In my experience, cultural and climate sectors can at times, feel impenetrably exclusive. Are you educated enough, expert enough, activist enough? Probably not and, as I quickly realised, you don’t need to be.
With no previous climate experience, I’ve had quite the climate journey over the last two years - sparked into action with an accidental ticket to the Museums Association Conference in Brighton in 2019. Activism was in the air.
Two sessions stood out. The Cornwall Museums Partnership discussed a selection of manageable, collaborative actions taken to reduce carbon impact and waste across their museums. The other session delivered by Historic Environment Scotland and National Trust for Scotland, shared how technology was transforming conservation work on Charles Rennie Mackintosh’s Hill House at Helensburgh. Both sessions demonstrated the power of partnerships.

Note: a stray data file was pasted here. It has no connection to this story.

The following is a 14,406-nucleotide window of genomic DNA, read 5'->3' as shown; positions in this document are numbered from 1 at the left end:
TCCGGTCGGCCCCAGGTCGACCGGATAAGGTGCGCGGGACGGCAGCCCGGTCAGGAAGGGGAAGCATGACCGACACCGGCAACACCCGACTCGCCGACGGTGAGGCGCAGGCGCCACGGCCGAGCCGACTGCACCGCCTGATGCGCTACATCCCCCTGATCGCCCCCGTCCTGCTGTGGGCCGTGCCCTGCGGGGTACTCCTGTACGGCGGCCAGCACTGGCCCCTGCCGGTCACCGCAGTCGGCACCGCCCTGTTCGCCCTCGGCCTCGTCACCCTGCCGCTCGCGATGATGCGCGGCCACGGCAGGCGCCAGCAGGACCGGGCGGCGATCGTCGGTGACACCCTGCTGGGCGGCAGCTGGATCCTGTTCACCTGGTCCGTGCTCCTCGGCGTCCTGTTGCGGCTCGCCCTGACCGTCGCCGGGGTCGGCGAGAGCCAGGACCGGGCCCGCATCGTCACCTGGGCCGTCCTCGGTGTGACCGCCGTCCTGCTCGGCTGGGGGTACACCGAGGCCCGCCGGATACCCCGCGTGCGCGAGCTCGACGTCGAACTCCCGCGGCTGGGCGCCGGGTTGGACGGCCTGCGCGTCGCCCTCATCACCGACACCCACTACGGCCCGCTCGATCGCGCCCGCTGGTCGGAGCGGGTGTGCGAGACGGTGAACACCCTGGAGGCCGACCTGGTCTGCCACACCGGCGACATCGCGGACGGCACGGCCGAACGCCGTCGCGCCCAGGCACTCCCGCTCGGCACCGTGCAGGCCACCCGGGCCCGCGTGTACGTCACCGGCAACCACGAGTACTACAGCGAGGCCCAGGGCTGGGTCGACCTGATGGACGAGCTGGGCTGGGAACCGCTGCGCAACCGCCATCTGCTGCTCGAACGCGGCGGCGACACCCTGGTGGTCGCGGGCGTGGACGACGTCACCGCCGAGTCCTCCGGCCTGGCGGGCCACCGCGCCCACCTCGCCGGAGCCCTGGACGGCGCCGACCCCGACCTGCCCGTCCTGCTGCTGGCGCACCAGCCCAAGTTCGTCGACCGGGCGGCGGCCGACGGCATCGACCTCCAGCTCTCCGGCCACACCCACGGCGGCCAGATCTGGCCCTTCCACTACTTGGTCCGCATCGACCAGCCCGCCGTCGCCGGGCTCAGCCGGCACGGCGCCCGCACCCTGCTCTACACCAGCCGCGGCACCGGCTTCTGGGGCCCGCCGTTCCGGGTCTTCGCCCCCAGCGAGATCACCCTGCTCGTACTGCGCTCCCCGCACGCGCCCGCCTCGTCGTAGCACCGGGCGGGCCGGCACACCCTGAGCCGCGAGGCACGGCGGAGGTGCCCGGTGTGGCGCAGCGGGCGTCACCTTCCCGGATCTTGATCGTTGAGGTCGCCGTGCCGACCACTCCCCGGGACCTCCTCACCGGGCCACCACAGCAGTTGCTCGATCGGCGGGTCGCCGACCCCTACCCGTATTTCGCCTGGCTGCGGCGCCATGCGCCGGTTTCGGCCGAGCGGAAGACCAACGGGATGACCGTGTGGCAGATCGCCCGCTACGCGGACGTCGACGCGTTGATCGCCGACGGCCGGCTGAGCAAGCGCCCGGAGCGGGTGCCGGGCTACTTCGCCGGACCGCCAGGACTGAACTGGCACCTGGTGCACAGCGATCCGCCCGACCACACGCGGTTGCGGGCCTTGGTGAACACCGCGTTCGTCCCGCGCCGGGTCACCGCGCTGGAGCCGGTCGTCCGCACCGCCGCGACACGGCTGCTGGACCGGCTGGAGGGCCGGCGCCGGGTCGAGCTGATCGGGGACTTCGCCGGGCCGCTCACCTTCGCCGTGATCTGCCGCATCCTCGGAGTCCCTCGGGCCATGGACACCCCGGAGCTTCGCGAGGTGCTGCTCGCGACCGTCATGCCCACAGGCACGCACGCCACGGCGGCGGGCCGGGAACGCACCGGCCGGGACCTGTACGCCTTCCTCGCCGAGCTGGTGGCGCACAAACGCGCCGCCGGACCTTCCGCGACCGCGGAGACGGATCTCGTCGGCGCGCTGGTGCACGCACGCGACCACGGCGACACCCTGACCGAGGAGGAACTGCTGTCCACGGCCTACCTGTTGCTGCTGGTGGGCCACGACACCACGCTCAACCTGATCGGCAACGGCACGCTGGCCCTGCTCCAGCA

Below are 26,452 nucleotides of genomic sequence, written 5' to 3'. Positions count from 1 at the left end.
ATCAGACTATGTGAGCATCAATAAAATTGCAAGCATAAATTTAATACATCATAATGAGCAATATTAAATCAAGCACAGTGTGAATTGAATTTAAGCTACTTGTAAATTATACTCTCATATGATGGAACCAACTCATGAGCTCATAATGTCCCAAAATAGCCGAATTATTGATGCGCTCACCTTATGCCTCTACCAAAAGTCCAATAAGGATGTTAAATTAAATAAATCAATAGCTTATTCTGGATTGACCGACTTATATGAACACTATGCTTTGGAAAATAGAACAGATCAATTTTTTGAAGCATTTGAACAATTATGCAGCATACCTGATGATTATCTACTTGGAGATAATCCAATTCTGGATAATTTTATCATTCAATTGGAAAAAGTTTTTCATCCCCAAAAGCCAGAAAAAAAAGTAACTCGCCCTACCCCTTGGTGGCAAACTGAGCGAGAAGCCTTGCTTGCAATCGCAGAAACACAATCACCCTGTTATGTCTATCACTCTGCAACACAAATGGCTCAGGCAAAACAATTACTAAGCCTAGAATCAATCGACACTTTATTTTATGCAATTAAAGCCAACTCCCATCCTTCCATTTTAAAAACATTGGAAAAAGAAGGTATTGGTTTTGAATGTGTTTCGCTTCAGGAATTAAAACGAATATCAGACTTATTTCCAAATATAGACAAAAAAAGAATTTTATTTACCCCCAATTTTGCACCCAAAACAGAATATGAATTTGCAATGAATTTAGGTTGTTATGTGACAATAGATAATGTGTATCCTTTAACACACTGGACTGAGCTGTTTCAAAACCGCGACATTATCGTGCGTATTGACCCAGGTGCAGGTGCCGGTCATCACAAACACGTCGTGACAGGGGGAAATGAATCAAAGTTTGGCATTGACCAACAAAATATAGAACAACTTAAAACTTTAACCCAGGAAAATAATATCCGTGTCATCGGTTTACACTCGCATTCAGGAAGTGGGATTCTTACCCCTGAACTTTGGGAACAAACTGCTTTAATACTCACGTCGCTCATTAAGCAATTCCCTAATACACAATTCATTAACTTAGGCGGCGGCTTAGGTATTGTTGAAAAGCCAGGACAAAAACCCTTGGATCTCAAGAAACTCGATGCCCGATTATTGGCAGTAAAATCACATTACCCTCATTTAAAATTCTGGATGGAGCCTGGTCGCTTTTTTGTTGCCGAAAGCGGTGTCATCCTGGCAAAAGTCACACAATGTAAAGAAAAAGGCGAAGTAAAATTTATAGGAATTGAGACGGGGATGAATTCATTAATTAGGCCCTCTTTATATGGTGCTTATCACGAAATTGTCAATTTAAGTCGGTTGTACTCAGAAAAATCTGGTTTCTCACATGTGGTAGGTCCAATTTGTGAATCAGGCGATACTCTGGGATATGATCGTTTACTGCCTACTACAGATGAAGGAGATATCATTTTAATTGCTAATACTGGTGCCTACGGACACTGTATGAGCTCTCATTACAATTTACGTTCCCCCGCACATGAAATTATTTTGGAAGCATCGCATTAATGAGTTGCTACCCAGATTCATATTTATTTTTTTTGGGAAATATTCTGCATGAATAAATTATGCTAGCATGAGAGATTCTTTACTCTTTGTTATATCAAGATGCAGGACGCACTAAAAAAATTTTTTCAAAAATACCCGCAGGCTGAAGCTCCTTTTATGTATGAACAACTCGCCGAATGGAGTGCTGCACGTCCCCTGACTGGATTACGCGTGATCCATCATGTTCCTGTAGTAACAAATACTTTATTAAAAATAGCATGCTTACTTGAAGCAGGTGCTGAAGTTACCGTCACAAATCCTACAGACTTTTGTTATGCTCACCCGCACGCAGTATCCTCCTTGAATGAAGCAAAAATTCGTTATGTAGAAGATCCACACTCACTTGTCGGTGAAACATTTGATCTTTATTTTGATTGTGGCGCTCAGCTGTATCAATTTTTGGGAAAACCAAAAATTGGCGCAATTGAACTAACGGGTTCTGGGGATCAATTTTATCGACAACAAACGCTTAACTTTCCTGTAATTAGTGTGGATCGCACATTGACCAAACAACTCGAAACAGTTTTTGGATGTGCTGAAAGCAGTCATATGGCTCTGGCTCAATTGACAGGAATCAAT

Inspired, Museums Galleries Scotland (MGS) prioritised the development of climate partnerships with those already active in the space. Pluckily pitching in with limited climate expertise, but a clear understanding of our strengths and what we could bring to these collaborations, has enabled MGS to participate and fund some fantastic climate activity.
This includes the Climate Beacons for Cop26 project with Creative Carbon Scotland and Creative Scotland, and, more broadly, our evolving role advocating for the power of culture in climate action with other publicly funded cultural organisations in Scotland as part of the Scottish National Culture for Climate Group.
Aligning with the MA Climate Campaign, the group is working together to identify and bring visibility to resources in Scotland’s cultural climate "toolbox", amplifying our voice and the role of Scotland’s museums in climate action.
Rachael Rowley is head of resources at MGS and a member of the MA’s climate advisory group